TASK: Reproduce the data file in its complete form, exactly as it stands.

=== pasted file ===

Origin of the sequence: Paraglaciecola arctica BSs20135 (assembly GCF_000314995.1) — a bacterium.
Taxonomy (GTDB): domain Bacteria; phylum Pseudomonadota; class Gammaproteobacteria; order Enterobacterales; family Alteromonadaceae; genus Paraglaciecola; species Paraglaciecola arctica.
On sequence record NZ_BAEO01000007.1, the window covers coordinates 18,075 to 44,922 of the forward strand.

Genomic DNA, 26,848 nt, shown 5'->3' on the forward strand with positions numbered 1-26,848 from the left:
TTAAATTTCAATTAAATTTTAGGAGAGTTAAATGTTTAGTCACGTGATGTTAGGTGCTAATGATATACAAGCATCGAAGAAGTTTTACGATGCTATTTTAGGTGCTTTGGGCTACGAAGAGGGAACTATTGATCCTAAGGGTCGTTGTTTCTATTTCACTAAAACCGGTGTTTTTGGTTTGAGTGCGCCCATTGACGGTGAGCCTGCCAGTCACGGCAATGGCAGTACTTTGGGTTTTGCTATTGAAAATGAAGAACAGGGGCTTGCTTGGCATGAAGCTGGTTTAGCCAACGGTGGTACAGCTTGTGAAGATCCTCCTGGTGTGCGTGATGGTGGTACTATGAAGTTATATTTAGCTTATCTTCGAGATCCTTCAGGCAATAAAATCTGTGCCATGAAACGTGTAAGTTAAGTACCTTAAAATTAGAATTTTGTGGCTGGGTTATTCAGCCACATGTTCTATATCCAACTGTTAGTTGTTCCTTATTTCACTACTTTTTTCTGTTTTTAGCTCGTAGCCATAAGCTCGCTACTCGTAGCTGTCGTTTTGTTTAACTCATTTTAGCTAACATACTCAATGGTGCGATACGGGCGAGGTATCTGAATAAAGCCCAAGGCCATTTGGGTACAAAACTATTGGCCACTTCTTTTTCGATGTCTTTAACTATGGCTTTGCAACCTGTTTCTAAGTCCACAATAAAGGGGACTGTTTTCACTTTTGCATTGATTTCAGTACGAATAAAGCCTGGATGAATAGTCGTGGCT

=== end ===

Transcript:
Origin of the sequence: Paraglaciecola arctica BSs20135 (assembly GCF_000314995.1) — a bacterium.
Taxonomy (GTDB): domain Bacteria; phylum Pseudomonadota; class Gammaproteobacteria; order Enterobacterales; family Alteromonadaceae; genus Paraglaciecola; species Paraglaciecola arctica.
On sequence record NZ_BAEO01000007.1, the window covers coordinates 18,075 to 44,922 of the forward strand.

Genomic DNA, 26,848 nt, shown 5'->3' on the forward strand with positions numbered 1-26,848 from the left:
TTAAATTTCAATTAAATTTTAGGAGAGTTAAATGTTTAGTCACGTGATGTTAGGTGCTAATGATATACAAGCATCGAAGAAGTTTTACGATGCTATTTTAGGTGCTTTGGGCTACGAAGAGGGAACTATTGATCCTAAGGGTCGTTGTTTCTATTTCACTAAAACCGGTGTTTTTGGTTTGAGTGCGCCCATTGACGGTGAGCCTGCCAGTCACGGCAATGGCAGTACTTTGGGTTTTGCTATTGAAAATGAAGAACAGGGGCTTGCTTGGCATGAAGCTGGTTTAGCCAACGGTGGTACAGCTTGTGAAGATCCTCCTGGTGTGCGTGATGGTGGTACTATGAAGTTATATTTAGCTTATCTTCGAGATCCTTCAGGCAATAAAATCTGTGCCATGAAACGTGTAAGTTAAGTACCTTAAAATTAGAATTTTGTGGCTGGGTTATTCAGCCACATGTTCTATATCCAACTGTTAGTTGTTCCTTATTTCACTACTTTTTTCTGTTTTTAGCTCGTAGCCATAAGCTCGCTACTCGTAGCTGTCGTTTTGTTTAACTCATTTTAGCTAACATACTCAATGGTGCGATACGGGCGAGGTATCTGAATAAAGCCCAAGGCCATTTGGGTACAAAACTATTGGCCACTTCTTTTTCGATGTCTTTAACTATGGCTTTGCAACCTGTTTCTAAGTCCACAATAAAGGGGACTGTTTTCACTTTTGCATTGATTTCAGTACGAATAAAGCCTGGATGAATAGTCGTGGCT